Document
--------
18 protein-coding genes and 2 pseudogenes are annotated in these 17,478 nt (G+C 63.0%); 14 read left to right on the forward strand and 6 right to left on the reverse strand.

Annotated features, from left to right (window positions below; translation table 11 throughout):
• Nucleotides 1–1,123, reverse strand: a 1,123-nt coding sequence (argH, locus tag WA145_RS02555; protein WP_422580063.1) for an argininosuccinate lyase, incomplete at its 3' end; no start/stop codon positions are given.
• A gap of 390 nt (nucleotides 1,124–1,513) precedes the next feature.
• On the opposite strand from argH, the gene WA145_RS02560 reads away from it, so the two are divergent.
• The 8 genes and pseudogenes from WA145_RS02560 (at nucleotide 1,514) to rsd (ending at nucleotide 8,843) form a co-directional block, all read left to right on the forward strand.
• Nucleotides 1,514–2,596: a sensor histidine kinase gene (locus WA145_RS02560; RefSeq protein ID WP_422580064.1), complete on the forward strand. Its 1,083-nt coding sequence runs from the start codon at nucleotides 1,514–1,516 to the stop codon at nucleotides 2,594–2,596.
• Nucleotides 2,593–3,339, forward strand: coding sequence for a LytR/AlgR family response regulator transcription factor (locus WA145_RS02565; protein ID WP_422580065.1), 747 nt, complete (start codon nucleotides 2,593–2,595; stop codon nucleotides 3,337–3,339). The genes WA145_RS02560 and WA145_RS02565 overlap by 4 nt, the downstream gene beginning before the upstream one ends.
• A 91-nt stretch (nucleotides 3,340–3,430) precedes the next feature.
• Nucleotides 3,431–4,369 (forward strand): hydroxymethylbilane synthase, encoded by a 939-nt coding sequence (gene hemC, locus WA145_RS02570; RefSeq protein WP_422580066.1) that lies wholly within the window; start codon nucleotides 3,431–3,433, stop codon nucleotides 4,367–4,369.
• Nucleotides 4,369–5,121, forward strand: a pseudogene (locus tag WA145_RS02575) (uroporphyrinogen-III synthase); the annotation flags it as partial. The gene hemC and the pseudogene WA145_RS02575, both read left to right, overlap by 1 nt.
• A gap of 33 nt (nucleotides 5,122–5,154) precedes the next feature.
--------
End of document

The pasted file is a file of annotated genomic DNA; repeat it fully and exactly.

18 protein-coding genes and 2 pseudogenes are annotated in these 17,478 nt (G+C 63.0%); 14 read left to right on the forward strand and 6 right to left on the reverse strand.

Annotated features, from left to right (window positions below; translation table 11 throughout):
• Nucleotides 1–1,123, reverse strand: a 1,123-nt coding sequence (argH, locus tag WA145_RS02555; protein WP_422580063.1) for an argininosuccinate lyase, incomplete at its 3' end; no start/stop codon positions are given.
• A gap of 390 nt (nucleotides 1,124–1,513) precedes the next feature.
• On the opposite strand from argH, the gene WA145_RS02560 reads away from it, so the two are divergent.
• The 8 genes and pseudogenes from WA145_RS02560 (at nucleotide 1,514) to rsd (ending at nucleotide 8,843) form a co-directional block, all read left to right on the forward strand.
• Nucleotides 1,514–2,596: a sensor histidine kinase gene (locus WA145_RS02560; RefSeq protein ID WP_422580064.1), complete on the forward strand. Its 1,083-nt coding sequence runs from the start codon at nucleotides 1,514–1,516 to the stop codon at nucleotides 2,594–2,596.
• Nucleotides 2,593–3,339, forward strand: coding sequence for a LytR/AlgR family response regulator transcription factor (locus WA145_RS02565; protein ID WP_422580065.1), 747 nt, complete (start codon nucleotides 2,593–2,595; stop codon nucleotides 3,337–3,339). The genes WA145_RS02560 and WA145_RS02565 overlap by 4 nt, the downstream gene beginning before the upstream one ends.
• A 91-nt stretch (nucleotides 3,340–3,430) precedes the next feature.
• Nucleotides 3,431–4,369 (forward strand): hydroxymethylbilane synthase, encoded by a 939-nt coding sequence (gene hemC, locus WA145_RS02570; RefSeq protein WP_422580066.1) that lies wholly within the window; start codon nucleotides 3,431–3,433, stop codon nucleotides 4,367–4,369.
• Nucleotides 4,369–5,121, forward strand: a pseudogene (locus tag WA145_RS02575) (uroporphyrinogen-III synthase); the annotation flags it as partial. The gene hemC and the pseudogene WA145_RS02575, both read left to right, overlap by 1 nt.
• A gap of 33 nt (nucleotides 5,122–5,154) precedes the next feature.